Wednesday, April 13, 2016
ABN AMRO intrinsic value not expensive? AEX:ABN48 NL0011540547
is in the Financial sector, which is one sector that this methodology avoids. Technology and financial stocks were considered too risky to invest in when this methodology was published even decades ago. Several of Graham's criteria, like the Current Ratio and Debt to Current Assets, do not apply to financial companies. As a result, the company will not be able to pass this methodology, although we will include the remainder of the analysis for informational purposes.
The investor must select companies of "adequate size". This includes companies with annual sales greater than 260 million Euros. sales of , based on trailing 12 month sales, pass this test.
The current ratio must be greater than or equal to 2. Companies that meet this criterion are typically financially secure and defensive. is a financial stock so the current ratio analysis cannot be applied and this criterion cannot be evaluated.
LONG-TERM DEBT IN RELATION TO NET CURRENT ASSETS:
Long term debt must not exceed net current assets. Companies that meet this criterion display one of the attributes of a financially secure organization. is a financial stock so this variable is not applicable and this criterion cannot be evaluated.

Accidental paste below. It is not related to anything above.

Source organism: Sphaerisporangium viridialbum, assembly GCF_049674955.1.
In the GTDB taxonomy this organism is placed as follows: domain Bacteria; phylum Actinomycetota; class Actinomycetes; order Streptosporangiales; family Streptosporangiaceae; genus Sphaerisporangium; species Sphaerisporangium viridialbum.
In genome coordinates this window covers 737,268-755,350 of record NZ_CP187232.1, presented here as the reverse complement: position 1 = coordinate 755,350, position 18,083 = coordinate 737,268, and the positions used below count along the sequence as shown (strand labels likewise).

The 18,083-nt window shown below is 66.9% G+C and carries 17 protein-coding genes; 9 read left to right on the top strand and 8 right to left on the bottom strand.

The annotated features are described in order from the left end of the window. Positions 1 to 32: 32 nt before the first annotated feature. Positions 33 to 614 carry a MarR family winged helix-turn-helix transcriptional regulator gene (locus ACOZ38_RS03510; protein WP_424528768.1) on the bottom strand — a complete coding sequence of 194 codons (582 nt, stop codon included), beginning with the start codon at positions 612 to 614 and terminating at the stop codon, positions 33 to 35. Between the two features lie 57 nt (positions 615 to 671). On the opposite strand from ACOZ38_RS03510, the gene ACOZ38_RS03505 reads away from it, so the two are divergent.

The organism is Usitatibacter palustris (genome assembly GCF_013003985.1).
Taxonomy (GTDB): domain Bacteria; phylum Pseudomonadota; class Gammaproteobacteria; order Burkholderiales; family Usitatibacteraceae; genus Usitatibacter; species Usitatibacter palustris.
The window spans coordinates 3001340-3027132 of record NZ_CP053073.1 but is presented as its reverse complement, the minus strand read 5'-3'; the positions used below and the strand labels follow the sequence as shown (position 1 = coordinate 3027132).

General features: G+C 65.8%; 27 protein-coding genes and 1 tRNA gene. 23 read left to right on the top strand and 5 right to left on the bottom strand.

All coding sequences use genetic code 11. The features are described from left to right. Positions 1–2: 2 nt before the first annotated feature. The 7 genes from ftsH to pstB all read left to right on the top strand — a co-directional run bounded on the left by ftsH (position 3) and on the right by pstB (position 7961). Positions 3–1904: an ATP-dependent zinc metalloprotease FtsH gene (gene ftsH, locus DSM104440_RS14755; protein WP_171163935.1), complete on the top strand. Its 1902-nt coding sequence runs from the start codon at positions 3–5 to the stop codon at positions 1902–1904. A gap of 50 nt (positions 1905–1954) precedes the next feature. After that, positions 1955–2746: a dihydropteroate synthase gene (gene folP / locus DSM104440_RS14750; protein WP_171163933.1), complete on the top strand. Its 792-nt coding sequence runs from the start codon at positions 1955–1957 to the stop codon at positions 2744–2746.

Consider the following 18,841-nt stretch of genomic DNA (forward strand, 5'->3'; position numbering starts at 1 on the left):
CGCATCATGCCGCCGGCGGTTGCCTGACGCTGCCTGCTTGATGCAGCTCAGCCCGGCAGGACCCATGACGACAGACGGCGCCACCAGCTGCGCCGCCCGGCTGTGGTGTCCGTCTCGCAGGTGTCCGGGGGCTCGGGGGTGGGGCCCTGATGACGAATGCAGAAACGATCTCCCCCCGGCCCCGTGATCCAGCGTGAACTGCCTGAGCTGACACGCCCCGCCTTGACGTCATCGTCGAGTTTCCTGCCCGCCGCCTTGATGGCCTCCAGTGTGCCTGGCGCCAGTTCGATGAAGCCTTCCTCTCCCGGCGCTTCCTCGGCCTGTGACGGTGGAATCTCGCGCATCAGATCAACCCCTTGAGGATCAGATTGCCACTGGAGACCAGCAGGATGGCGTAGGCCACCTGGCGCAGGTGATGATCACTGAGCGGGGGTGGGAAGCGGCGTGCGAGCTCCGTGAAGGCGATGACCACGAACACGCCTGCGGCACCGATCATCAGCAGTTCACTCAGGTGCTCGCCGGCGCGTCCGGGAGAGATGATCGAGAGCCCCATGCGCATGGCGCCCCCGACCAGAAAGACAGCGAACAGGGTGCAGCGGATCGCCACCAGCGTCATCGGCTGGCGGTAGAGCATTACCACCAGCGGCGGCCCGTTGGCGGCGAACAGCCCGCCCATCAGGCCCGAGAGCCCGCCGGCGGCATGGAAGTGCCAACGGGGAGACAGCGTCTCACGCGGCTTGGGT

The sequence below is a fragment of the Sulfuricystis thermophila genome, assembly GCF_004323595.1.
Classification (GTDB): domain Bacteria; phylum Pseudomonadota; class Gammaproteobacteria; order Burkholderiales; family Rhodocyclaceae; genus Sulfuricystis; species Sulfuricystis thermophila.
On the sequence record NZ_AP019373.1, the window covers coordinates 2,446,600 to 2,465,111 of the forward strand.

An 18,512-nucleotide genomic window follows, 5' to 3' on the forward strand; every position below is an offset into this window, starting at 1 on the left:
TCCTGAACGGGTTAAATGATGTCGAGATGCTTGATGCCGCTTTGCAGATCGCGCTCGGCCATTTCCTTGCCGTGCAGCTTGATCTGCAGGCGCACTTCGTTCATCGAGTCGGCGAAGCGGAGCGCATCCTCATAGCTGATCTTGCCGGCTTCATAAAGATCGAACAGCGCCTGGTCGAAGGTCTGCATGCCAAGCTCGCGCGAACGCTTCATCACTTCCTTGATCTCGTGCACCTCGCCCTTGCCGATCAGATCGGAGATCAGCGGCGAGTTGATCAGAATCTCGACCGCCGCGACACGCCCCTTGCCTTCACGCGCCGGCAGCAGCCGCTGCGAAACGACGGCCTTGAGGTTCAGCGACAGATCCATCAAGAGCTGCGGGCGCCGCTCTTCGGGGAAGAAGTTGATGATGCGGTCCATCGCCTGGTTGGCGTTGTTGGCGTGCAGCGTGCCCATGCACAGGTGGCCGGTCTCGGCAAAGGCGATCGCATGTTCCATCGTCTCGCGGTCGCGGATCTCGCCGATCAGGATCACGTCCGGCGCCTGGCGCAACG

LONG-TERM EPS GROWTH:
Companies must increase their EPS by at least 30% over a ten-year period and EPS must not have been negative for any year within the last 5 years. EPS for are not available for more than 3 years and therefore the company fails this criterion.
The Price/Earnings (P/E) ratio, based on the greater of the current PE or the PE using average earnings over the last 3 fiscal years, must be "moderate", which this methodology states is not greater than 15. Stocks with moderate P/Es are more defensive by nature. P/E of passes this test.
The Price/Book ratio must also be reasonable. That is, the Price/Book multiplied by P/E cannot be greater than 22. Price/Book ratio is , while the P/E is . passes the Price/Book test.
DIVIDEND: ABN AMRO pays a dividend of 0,81/18,84 = 4,3%.
Conclusion: ABN AMRO doesn't seem expensive at this price.
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